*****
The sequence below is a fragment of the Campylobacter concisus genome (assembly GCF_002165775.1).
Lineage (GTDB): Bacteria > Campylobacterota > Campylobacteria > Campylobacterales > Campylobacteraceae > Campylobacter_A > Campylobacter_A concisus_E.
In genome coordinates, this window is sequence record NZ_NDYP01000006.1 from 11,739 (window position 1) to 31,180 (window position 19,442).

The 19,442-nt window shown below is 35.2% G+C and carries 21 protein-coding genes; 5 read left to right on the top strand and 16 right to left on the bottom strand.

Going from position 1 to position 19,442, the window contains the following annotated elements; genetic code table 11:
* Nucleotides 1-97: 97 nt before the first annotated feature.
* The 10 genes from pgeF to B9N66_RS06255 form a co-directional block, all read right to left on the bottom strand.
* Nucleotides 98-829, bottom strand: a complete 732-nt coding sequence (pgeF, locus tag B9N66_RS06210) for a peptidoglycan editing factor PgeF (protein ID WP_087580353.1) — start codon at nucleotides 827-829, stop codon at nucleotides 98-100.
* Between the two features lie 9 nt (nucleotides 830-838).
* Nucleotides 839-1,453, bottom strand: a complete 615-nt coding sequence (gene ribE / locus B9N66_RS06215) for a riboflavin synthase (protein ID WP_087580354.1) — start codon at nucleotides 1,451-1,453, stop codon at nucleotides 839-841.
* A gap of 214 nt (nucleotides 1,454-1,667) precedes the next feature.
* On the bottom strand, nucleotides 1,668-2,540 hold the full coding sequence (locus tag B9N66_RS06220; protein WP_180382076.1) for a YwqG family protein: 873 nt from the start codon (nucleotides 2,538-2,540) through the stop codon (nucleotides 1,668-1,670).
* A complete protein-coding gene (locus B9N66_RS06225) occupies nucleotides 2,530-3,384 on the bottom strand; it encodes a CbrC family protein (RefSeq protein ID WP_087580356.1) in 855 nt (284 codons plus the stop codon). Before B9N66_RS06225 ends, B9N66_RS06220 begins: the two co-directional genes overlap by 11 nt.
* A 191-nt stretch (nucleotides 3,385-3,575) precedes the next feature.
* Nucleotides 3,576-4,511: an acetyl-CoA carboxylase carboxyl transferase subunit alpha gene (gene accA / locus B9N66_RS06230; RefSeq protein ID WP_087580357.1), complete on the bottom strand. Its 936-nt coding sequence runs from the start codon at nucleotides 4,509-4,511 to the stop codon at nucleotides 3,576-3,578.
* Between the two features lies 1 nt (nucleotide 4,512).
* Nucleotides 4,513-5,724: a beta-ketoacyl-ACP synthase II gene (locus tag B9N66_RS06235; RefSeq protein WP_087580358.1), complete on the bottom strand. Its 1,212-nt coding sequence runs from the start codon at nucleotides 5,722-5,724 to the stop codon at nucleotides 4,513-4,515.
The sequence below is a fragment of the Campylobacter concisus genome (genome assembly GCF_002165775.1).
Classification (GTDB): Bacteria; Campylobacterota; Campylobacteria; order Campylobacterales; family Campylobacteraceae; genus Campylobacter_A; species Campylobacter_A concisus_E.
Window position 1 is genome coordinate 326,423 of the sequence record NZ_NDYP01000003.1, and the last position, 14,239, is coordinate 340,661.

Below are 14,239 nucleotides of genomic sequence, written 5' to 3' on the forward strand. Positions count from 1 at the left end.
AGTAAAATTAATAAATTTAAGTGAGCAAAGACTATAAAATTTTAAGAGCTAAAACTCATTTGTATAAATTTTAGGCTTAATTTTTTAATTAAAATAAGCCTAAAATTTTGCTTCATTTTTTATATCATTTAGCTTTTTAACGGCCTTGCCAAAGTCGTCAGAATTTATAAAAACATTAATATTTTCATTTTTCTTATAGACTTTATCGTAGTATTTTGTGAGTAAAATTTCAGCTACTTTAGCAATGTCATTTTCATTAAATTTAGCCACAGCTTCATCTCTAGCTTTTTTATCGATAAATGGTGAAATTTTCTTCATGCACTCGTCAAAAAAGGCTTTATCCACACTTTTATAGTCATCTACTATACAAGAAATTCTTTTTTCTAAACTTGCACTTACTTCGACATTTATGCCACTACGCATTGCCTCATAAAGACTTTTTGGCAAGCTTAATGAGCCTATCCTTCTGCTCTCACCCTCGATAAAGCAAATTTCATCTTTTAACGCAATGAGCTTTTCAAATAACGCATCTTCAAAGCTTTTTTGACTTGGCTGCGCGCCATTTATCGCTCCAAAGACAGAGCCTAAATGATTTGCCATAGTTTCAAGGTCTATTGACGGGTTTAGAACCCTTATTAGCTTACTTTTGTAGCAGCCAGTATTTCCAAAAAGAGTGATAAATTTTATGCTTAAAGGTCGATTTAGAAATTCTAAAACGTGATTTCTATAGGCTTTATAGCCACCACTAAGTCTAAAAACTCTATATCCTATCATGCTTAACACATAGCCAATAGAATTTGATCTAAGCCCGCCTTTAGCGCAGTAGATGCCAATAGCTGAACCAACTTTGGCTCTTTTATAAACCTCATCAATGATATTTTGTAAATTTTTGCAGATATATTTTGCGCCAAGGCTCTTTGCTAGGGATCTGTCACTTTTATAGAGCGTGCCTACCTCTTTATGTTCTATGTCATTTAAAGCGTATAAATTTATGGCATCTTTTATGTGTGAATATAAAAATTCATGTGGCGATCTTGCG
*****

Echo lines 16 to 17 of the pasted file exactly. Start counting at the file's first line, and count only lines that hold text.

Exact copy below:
* Between the two features lies 1 nt (nucleotide 4,512).
* Nucleotides 4,513-5,724: a beta-ketoacyl-ACP synthase II gene (locus tag B9N66_RS06235; RefSeq protein WP_087580358.1), complete on the bottom strand. Its 1,212-nt coding sequence runs from the start codon at nucleotides 5,722-5,724 to the stop codon at nucleotides 4,513-4,515.